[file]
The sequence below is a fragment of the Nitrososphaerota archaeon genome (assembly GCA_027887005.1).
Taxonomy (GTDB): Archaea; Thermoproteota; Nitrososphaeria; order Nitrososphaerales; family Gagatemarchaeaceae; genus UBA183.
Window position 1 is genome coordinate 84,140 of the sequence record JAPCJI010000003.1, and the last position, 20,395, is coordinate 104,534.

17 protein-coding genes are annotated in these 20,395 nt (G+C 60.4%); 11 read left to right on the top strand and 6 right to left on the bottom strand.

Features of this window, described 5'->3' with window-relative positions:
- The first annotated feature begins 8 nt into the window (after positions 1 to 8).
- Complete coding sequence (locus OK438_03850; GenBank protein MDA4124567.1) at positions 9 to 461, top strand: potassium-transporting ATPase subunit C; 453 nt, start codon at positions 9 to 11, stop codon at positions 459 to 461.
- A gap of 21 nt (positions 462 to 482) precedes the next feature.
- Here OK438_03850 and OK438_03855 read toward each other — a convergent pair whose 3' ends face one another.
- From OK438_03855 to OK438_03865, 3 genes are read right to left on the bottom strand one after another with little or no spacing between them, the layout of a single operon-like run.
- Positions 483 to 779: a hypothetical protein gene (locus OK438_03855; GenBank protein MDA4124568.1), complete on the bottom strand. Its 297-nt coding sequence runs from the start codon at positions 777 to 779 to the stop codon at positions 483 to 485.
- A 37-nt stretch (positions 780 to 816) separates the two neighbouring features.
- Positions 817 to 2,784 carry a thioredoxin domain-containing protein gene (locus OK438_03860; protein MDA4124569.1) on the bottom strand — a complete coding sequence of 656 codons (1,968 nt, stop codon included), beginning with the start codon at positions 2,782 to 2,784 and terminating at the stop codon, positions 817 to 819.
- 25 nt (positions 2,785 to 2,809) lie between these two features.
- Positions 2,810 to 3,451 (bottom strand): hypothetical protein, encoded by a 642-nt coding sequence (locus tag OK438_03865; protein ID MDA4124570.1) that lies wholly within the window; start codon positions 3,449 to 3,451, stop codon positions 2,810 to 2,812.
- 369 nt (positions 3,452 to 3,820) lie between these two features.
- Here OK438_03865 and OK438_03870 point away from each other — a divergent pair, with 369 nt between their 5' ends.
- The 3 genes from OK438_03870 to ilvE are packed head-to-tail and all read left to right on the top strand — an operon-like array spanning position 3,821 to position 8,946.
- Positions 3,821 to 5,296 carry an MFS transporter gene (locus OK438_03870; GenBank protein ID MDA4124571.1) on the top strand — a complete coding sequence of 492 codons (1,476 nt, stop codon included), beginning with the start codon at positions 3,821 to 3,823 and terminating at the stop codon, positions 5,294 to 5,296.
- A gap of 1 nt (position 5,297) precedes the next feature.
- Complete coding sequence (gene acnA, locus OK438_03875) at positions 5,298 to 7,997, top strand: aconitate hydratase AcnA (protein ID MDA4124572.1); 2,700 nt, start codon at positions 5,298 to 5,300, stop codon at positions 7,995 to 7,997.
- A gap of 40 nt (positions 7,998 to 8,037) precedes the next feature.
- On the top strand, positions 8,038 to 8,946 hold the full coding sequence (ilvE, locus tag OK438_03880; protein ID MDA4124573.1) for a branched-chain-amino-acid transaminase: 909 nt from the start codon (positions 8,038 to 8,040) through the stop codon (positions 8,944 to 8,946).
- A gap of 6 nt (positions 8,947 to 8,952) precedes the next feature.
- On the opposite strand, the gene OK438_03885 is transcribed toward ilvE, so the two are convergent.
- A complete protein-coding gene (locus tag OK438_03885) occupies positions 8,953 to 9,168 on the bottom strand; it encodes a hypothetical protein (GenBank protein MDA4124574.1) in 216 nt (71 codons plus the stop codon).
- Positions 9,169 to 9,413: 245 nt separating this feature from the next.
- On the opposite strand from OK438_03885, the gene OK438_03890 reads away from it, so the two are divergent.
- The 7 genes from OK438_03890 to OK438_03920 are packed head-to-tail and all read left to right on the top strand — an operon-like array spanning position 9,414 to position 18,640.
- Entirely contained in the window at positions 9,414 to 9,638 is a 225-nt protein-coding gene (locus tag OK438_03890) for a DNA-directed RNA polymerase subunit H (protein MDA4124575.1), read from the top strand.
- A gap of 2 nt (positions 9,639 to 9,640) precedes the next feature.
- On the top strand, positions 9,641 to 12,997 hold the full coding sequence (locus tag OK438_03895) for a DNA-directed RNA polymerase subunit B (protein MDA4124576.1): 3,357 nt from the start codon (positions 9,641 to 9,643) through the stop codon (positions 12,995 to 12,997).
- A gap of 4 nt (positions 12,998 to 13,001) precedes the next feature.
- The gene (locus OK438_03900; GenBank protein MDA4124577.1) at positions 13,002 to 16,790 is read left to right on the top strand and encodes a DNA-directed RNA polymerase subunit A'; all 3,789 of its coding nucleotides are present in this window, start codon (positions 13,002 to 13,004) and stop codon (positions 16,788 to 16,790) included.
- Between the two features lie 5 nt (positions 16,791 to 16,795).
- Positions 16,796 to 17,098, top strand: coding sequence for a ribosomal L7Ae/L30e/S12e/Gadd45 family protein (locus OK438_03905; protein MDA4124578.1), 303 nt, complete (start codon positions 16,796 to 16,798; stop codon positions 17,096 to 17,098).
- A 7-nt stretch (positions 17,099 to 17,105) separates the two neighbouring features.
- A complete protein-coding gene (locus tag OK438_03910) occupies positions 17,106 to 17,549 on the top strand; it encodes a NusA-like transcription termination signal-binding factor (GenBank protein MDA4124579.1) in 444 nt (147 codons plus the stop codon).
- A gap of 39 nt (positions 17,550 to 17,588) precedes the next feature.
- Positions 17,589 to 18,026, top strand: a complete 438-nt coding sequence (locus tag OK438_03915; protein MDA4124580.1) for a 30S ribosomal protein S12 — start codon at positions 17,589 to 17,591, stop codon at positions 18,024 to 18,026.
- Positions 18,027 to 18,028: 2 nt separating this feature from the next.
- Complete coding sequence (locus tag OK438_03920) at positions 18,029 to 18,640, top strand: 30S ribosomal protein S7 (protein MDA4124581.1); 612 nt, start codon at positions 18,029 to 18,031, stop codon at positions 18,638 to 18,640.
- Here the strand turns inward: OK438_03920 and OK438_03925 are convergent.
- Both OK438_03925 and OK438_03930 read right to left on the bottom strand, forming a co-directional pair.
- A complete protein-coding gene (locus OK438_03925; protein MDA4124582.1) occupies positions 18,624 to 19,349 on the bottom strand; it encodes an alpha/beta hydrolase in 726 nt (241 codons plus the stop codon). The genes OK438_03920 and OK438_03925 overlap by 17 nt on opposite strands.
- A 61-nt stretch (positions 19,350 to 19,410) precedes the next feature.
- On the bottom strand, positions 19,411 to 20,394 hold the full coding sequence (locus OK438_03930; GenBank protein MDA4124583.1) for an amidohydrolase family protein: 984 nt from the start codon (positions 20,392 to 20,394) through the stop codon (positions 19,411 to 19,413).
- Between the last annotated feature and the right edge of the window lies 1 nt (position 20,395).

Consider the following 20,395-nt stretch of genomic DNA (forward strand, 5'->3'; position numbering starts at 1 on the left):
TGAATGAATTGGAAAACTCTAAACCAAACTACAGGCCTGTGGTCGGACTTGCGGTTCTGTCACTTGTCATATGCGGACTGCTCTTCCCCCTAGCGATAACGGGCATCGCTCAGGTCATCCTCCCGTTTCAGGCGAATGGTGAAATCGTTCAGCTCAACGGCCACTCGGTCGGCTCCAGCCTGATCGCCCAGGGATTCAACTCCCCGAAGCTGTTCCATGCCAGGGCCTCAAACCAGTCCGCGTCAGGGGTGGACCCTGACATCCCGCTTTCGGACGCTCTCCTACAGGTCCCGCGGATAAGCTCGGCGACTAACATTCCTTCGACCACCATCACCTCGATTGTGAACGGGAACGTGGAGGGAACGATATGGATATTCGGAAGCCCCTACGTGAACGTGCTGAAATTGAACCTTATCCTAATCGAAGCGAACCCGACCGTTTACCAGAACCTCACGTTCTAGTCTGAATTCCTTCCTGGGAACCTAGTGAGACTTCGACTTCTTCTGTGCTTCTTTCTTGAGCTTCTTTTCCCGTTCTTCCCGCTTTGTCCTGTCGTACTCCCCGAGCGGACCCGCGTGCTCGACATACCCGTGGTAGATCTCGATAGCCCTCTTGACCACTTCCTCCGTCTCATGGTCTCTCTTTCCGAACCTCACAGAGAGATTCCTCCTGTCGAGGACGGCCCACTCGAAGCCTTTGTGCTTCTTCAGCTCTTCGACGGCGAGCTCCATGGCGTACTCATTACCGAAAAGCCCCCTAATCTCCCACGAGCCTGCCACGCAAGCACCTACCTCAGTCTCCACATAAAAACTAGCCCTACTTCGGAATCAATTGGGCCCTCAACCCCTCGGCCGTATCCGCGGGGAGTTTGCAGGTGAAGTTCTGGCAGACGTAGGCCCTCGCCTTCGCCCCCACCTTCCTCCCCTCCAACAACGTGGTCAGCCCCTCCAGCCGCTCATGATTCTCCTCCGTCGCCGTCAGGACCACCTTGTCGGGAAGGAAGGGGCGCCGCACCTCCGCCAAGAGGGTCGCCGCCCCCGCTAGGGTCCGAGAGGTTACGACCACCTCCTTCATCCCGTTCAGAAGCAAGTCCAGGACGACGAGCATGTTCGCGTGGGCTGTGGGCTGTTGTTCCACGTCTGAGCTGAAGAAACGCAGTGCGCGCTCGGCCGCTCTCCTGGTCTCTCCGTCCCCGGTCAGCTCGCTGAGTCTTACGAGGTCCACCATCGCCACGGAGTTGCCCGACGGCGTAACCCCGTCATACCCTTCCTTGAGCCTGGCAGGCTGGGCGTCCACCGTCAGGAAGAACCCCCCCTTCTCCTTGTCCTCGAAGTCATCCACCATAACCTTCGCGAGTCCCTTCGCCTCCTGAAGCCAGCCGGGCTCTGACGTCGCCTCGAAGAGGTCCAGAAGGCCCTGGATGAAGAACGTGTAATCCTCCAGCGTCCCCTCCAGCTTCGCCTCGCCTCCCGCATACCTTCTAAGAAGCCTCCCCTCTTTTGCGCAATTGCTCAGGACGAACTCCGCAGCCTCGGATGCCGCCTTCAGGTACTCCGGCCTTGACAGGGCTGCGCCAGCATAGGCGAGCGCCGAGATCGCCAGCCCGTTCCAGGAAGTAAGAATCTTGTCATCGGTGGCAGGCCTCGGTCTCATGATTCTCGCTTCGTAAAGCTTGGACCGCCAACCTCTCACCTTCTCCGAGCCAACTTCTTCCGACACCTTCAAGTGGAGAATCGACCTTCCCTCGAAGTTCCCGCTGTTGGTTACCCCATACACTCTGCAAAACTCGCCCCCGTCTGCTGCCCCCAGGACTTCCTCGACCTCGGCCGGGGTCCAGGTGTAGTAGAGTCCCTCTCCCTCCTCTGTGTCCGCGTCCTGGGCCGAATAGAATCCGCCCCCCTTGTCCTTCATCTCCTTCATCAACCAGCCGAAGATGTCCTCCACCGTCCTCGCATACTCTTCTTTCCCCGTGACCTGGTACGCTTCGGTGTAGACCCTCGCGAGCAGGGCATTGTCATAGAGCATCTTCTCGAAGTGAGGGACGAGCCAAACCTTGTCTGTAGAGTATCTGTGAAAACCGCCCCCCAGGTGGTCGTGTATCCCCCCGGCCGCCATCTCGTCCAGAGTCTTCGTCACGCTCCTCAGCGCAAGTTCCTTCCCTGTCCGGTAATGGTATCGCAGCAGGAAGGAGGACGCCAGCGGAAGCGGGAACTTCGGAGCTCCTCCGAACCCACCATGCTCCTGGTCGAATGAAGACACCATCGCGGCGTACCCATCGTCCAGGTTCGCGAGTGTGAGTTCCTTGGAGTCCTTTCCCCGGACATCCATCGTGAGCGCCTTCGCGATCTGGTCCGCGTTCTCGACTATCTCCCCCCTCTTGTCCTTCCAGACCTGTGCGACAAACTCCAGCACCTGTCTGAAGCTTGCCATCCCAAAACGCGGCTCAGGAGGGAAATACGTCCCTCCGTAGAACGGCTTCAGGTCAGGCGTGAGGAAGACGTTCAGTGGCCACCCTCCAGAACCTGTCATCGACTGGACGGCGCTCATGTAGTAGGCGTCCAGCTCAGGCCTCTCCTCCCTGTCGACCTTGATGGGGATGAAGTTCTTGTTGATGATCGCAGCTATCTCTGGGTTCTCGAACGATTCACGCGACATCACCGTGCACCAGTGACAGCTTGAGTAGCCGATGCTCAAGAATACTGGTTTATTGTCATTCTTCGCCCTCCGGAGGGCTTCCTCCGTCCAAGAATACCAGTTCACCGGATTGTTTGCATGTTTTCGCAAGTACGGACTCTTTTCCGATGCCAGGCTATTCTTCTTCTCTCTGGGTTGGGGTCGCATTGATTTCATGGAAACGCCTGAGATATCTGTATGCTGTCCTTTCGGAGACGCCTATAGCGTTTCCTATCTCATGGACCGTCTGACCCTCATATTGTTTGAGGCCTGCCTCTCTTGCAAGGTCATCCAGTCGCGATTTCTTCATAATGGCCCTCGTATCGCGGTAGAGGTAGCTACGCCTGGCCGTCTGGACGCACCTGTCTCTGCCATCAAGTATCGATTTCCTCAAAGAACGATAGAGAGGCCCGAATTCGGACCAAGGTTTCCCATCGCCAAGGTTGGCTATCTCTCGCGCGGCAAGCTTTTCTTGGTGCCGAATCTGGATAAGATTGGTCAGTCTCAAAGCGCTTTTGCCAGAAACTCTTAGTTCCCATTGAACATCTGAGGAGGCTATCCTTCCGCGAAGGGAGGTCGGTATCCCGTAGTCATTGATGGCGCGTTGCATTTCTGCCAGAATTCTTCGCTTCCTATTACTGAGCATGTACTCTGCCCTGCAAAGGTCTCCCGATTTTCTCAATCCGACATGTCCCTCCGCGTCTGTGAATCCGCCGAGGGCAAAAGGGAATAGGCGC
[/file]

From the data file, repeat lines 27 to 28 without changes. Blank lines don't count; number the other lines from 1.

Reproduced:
- Positions 9,169 to 9,413: 245 nt separating this feature from the next.
- On the opposite strand from OK438_03885, the gene OK438_03890 reads away from it, so the two are divergent.